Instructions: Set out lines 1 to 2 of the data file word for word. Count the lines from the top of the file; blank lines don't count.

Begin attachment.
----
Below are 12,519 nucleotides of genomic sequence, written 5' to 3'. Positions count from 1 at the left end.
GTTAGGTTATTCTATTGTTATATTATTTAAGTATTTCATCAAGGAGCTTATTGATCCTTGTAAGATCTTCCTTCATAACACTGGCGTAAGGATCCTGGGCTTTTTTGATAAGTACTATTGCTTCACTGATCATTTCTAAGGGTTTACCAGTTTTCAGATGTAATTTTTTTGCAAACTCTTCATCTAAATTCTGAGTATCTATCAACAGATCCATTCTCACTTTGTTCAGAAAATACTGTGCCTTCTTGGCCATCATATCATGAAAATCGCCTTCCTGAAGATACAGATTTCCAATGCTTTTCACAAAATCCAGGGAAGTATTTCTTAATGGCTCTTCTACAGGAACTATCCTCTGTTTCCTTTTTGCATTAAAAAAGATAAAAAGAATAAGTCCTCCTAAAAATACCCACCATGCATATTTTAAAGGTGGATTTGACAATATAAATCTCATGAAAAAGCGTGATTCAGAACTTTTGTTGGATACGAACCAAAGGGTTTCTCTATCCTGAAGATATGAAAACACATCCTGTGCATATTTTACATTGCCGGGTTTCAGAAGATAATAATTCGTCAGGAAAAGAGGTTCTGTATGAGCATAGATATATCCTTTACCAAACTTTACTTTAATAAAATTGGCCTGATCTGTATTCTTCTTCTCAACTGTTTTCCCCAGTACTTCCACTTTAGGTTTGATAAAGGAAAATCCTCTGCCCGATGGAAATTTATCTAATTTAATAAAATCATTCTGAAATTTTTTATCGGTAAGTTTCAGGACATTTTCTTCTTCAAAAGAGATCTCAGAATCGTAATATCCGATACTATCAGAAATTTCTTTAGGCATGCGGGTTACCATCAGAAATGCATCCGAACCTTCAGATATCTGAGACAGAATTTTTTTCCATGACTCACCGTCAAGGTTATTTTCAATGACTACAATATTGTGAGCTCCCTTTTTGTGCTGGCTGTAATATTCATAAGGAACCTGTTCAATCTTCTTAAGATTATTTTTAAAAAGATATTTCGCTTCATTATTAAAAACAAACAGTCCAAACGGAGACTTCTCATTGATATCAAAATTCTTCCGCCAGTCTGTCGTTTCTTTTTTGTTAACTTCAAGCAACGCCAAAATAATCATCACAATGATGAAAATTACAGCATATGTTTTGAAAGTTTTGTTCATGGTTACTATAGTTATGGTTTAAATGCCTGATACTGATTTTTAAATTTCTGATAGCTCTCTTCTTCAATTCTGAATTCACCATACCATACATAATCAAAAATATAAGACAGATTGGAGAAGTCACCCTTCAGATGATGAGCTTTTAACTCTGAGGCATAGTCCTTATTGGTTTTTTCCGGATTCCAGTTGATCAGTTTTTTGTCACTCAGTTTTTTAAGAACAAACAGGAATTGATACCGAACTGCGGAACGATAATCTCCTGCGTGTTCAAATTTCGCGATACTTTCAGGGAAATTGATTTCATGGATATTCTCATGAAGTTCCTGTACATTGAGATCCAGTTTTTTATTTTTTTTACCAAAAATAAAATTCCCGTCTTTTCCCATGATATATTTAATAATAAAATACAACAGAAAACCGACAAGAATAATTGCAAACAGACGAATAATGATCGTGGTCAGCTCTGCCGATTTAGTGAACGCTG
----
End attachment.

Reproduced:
Below are 12,519 nucleotides of genomic sequence, written 5' to 3'. Positions count from 1 at the left end.
GTTAGGTTATTCTATTGTTATATTATTTAAGTATTTCATCAAGGAGCTTATTGATCCTTGTAAGATCTTCCTTCATAACACTGGCGTAAGGATCCTGGGCTTTTTTGATAAGTACTATTGCTTCACTGATCATTTCTAAGGGTTTACCAGTTTTCAGATGTAATTTTTTTGCAAACTCTTCATCTAAATTCTGAGTATCTATCAACAGATCCATTCTCACTTTGTTCAGAAAATACTGTGCCTTCTTGGCCATCATATCATGAAAATCGCCTTCCTGAAGATACAGATTTCCAATGCTTTTCACAAAATCCAGGGAAGTATTTCTTAATGGCTCTTCTACAGGAACTATCCTCTGTTTCCTTTTTGCATTAAAAAAGATAAAAAGAATAAGTCCTCCTAAAAATACCCACCATGCATATTTTAAAGGTGGATTTGACAATATAAATCTCATGAAAAAGCGTGATTCAGAACTTTTGTTGGATACGAACCAAAGGGTTTCTCTATCCTGAAGATATGAAAACACATCCTGTGCATATTTTACATTGCCGGGTTTCAGAAGATAATAATTCGTCAGGAAAAGAGGTTCTGTATGAGCATAGATATATCCTTTACCAAACTTTACTTTAATAAAATTGGCCTGATCTGTATTCTTCTTCTCAACTGTTTTCCCCAGTACTTCCACTTTAGGTTTGATAAAGGAAAATCCTCTGCCCGATGGAAATTTATCTAATTTAATAAAATCATTCTGAAATTTTTTATCGGTAAGTTTCAGGACATTTTCTTCTTCAAAAGAGATCTCAGAATCGTAATATCCGATACTATCAGAAATTTCTTTAGGCATGCGGGTTACCATCAGAAATGCATCCGAACCTTCAGATATCTGAGACAGAATTTTTTTCCATGACTCACCGTCAAGGTTATTTTCAATGACTACAATATTGTGAGCTCCCTTTTTGTGCTGGCTGTAATATTCATAAGGAACCTGTTCAATCTTCTTAAGATTATTTTTAAAAAGATATTTCGCTTCATTATTAAAAACAAACAGTCCAAACGGAGACTTCTCATTGATATCAAAATTCTTCCGCCAGTCTGTCGTTTCTTTTTTGTTAACTTCAAGCAACGCCAAAATAATCATCACAATGATGAAAATTACAGCATATGTTTTGAAAGTTTTGTTCATGGTTACTATAGTTATGGTTTAAATGCCTGATACTGATTTTTAAATTTCTGATAGCTCTCTTCTTCAATTCTGAATTCACCATACCATACATAATCAAAAATATAAGACAGATTGGAGAAGTCACCCTTCAGATGATGAGCTTTTAACTCTGAGGCATAGTCCTTATTGGTTTTTTCCGGATTCCAGTTGATCAGTTTTTTGTCACTCAGTTTTTTAAGAACAAACAGGAATTGATACCGAACTGCGGAACGATAATCTCCTGCGTGTTCAAATTTCGCGATACTTTCAGGGAAATTGATTTCATGGATATTCTCATGAAGTTCCTGTACATTGAGATCCAGTTTTTTATTTTTTTTACCAAAAATAAAATTCCCGTCTTTTCCCATGATATATTTAATAATAAAATACAACAGAAAACCGACAAGAATAATTGCAAACAGACGAATAATGATCGTGGTCAGCTCTGCCGATTTAGTGAACGCTG